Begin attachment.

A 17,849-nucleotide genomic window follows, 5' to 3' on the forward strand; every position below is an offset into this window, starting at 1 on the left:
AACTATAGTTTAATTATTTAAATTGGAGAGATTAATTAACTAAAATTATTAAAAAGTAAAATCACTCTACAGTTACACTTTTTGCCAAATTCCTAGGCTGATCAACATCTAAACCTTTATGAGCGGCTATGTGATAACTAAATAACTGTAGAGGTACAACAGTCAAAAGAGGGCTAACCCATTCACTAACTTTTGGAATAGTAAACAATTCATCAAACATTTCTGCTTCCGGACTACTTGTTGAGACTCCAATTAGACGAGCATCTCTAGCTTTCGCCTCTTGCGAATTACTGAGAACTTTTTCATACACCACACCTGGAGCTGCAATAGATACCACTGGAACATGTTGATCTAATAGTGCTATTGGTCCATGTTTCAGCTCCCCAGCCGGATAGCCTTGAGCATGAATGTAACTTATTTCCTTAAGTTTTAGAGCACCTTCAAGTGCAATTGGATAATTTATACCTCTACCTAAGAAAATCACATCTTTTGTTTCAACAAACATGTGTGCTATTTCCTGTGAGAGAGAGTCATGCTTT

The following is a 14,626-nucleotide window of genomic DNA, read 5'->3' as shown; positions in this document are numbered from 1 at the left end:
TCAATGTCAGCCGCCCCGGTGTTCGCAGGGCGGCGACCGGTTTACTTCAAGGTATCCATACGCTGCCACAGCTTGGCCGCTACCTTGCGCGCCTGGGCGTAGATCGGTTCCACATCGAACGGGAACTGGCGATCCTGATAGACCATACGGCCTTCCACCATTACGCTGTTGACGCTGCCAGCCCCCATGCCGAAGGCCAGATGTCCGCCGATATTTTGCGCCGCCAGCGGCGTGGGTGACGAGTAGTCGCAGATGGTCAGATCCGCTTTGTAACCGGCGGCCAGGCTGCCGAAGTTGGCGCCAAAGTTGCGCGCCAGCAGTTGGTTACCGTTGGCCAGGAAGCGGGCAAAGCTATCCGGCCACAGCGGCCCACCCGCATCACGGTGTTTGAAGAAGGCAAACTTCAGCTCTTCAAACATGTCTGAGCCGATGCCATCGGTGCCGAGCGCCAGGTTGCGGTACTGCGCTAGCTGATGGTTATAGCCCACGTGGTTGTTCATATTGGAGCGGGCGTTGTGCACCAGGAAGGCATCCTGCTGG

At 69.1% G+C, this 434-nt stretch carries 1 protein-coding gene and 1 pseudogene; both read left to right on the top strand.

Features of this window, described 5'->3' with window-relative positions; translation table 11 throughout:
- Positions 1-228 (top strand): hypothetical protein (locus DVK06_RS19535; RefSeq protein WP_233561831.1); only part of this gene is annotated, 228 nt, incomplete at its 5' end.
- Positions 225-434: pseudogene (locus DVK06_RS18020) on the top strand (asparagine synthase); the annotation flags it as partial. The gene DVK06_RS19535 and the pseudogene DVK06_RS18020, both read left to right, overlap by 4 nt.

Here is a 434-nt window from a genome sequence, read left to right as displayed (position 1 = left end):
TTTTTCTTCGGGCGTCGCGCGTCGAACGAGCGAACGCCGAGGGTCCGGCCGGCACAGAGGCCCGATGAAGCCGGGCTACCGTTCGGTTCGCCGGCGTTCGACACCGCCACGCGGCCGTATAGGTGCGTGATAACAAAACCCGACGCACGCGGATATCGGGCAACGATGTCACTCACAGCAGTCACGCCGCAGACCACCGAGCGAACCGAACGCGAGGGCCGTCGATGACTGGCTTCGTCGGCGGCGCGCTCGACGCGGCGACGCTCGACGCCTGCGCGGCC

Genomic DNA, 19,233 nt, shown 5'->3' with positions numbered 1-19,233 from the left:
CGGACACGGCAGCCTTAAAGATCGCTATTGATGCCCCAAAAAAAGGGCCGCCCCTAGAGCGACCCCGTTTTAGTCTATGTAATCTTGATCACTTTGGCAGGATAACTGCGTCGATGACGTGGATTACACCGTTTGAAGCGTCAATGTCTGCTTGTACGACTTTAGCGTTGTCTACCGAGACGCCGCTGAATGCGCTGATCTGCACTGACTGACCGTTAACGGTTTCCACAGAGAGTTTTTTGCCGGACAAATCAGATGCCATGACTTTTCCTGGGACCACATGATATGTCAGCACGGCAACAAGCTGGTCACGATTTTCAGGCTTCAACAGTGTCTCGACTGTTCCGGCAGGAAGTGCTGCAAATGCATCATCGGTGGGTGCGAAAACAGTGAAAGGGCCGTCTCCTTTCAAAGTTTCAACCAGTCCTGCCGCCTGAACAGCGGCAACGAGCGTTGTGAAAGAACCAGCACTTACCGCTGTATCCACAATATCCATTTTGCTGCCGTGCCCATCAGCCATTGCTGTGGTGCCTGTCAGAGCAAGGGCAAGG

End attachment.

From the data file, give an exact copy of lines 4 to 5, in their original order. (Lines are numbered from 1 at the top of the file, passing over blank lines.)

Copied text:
TCAATGTCAGCCGCCCCGGTGTTCGCAGGGCGGCGACCGGTTTACTTCAAGGTATCCATACGCTGCCACAGCTTGGCCGCTACCTTGCGCGCCTGGGCGTAGATCGGTTCCACATCGAACGGGAACTGGCGATCCTGATAGACCATACGGCCTTCCACCATTACGCTGTTGACGCTGCCAGCCCCCATGCCGAAGGCCAGATGTCCGCCGATATTTTGCGCCGCCAGCGGCGTGGGTGACGAGTAGTCGCAGATGGTCAGATCCGCTTTGTAACCGGCGGCCAGGCTGCCGAAGTTGGCGCCAAAGTTGCGCGCCAGCAGTTGGTTACCGTTGGCCAGGAAGCGGGCAAAGCTATCCGGCCACAGCGGCCCACCCGCATCACGGTGTTTGAAGAAGGCAAACTTCAGCTCTTCAAACATGTCTGAGCCGATGCCATCGGTGCCGAGCGCCAGGTTGCGGTACTGCGCTAGCTGATGGTTATAGCCCACGTGGTTGTTCATATTGGAGCGGGCGTTGTGCACCAGGAAGGCATCCTGCTGG

At 69.1% G+C, this 434-nt stretch carries 1 protein-coding gene and 1 pseudogene; both read left to right on the top strand.